- We dislike losing more than we like winning. Psychologists call this principle loss aversion. As Kahneman reports, “When directly compared or weighted against each other, losses loom larger than gains. This asymmetry between the power of positive and negative expectations or experiences has an evolutionary history. Organisms that treat threats as more urgent than opportunities have a better chance to survive and reproduce.”
I first encountered prospect theory in graduate school, when Kahneman and Tversky’s groundbreaking article in Econometrica (pdf) was one of many required readings in an excellent course on organization theory taught by Jonathan Bendor. Most of my work since then has involved statistical analysis of cross-national data, so I haven’t had much cause to think about how these cognitive biases shape political behavior.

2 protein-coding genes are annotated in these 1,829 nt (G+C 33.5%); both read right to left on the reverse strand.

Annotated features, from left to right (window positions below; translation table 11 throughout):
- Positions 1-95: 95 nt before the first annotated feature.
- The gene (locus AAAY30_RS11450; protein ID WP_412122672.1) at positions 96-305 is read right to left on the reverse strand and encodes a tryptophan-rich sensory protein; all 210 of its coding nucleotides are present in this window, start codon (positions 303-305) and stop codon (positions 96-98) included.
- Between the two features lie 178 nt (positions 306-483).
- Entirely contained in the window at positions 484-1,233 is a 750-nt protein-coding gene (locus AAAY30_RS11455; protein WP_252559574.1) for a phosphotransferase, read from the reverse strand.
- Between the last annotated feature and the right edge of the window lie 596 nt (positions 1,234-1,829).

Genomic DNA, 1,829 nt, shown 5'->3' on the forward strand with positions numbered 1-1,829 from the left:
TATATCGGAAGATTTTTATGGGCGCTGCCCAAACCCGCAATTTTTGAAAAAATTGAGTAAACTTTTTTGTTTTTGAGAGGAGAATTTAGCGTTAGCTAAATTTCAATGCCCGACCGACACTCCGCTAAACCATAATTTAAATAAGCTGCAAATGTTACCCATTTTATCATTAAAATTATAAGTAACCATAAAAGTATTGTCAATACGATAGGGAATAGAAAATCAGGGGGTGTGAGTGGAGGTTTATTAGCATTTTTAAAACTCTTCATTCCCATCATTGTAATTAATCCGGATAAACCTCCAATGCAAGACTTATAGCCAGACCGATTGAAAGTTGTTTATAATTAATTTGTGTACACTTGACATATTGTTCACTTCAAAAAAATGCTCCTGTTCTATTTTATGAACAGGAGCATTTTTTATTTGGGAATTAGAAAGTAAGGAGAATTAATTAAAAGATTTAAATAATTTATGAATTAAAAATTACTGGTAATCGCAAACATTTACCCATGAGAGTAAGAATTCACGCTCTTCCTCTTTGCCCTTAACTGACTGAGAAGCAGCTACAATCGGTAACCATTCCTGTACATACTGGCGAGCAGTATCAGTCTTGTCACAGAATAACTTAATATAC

A couple of year ago, though, I wrote a book on democratic consolidation that uses game theory to help understand when and why attempts at democratic government usually fail. The formal model at the heart of that book construes those failures as the result of choices made by political organizations–rival parties and the military–in the face of uncertainty about future gains and losses and the likely actions of their competitors. Re-reading the outlines of prospect theory now, I can see a couple of ways that the cognitive biases it identifies might help explain some of the empirical patterns I observed in failures of democracy.